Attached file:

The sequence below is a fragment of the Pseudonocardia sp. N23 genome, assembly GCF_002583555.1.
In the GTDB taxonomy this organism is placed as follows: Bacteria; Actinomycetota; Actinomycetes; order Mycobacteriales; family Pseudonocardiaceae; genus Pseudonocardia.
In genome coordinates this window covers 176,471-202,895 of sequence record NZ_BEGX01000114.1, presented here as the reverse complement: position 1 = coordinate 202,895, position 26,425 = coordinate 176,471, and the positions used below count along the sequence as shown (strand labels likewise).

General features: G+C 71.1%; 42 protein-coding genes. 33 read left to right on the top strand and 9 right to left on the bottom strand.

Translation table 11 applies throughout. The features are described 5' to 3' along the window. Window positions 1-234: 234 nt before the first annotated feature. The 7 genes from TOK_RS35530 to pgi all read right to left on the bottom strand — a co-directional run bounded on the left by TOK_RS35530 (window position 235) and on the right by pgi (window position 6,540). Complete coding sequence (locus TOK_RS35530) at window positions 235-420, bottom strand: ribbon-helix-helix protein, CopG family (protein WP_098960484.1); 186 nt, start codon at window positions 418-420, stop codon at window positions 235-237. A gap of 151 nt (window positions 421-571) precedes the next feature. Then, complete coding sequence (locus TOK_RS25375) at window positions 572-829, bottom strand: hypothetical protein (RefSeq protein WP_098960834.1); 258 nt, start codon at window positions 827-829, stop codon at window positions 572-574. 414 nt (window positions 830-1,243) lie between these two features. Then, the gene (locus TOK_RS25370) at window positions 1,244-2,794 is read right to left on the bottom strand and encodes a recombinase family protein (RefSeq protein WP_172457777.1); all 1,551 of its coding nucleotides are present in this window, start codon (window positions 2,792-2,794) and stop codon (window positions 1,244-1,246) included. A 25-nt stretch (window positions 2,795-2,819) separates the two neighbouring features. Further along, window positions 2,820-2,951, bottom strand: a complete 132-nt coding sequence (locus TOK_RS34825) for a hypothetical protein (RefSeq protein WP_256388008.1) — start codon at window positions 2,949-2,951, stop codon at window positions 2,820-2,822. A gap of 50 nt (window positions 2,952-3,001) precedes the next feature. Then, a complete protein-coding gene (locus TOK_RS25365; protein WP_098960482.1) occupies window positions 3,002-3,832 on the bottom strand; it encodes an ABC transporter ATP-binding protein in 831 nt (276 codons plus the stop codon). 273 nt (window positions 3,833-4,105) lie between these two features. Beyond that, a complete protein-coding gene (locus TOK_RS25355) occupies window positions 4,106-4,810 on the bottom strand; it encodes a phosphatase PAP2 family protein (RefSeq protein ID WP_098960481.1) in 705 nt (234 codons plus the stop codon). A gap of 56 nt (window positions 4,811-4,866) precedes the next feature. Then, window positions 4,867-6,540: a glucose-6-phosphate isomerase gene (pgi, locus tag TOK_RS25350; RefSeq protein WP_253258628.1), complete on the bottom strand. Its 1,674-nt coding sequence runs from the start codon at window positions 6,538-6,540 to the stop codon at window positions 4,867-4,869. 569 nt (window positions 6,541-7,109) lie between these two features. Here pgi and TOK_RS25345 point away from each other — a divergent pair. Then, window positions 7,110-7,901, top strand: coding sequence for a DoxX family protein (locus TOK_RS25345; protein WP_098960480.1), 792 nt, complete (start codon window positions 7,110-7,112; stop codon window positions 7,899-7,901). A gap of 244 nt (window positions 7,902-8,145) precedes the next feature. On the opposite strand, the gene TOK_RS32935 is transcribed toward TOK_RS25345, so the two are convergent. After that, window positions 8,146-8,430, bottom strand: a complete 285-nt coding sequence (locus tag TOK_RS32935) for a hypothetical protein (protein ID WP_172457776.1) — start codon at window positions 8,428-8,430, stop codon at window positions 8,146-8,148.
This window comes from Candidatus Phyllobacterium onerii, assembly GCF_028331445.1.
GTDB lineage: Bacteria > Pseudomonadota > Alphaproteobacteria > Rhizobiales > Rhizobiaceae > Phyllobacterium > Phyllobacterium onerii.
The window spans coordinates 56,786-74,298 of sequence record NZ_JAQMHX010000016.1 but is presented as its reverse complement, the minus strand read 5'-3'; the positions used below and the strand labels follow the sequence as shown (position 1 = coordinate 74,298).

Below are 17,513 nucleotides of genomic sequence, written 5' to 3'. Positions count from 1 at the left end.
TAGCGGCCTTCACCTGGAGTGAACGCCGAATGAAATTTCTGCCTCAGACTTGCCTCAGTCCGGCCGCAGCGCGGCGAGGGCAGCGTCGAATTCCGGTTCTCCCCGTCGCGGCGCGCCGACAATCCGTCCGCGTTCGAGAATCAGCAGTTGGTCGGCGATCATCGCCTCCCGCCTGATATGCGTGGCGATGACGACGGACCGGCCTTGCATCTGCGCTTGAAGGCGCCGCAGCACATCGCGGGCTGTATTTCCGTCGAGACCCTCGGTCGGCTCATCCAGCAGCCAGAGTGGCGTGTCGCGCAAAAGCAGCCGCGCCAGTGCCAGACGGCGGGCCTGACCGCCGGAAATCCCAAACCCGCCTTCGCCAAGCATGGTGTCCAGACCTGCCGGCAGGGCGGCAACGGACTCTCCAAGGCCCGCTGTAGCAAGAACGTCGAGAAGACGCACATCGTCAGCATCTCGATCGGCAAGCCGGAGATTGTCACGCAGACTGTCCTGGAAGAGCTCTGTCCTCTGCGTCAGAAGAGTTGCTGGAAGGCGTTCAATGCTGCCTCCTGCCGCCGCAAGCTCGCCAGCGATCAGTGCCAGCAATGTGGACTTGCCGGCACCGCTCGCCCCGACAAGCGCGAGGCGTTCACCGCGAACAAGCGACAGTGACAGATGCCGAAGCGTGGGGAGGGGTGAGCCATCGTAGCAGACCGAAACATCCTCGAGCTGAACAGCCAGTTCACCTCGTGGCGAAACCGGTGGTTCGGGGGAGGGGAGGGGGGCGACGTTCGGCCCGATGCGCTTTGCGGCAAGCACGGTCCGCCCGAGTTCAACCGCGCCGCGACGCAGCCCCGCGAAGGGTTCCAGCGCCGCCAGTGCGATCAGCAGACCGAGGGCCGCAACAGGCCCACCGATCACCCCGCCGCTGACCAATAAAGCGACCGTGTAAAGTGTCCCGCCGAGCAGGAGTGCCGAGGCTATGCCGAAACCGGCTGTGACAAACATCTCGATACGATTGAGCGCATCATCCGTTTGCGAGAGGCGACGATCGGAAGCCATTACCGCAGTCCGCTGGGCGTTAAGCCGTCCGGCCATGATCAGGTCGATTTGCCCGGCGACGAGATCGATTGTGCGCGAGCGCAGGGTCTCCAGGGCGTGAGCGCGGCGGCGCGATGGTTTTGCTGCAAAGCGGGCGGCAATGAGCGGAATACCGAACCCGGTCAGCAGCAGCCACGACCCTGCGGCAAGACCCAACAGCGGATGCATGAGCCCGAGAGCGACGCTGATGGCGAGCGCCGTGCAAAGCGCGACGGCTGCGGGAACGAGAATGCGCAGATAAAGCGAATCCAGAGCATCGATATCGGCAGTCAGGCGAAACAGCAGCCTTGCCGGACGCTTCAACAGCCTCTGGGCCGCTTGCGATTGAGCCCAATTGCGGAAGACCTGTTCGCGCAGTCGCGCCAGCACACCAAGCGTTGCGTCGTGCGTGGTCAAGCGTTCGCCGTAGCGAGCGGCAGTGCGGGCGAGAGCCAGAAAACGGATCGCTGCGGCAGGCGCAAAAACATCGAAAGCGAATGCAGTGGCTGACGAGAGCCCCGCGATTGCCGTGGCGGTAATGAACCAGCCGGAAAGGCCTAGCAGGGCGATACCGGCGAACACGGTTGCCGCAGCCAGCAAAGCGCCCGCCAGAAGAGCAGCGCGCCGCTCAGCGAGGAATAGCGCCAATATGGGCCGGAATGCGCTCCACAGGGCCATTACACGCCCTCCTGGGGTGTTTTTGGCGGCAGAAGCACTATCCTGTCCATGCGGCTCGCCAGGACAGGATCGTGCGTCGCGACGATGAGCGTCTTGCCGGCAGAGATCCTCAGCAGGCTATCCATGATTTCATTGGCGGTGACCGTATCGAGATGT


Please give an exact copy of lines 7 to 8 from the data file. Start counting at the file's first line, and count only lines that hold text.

GTDB lineage: Bacteria > Pseudomonadota > Alphaproteobacteria > Rhizobiales > Rhizobiaceae > Phyllobacterium > Phyllobacterium onerii.
The window spans coordinates 56,786-74,298 of sequence record NZ_JAQMHX010000016.1 but is presented as its reverse complement, the minus strand read 5'-3'; the positions used below and the strand labels follow the sequence as shown (position 1 = coordinate 74,298).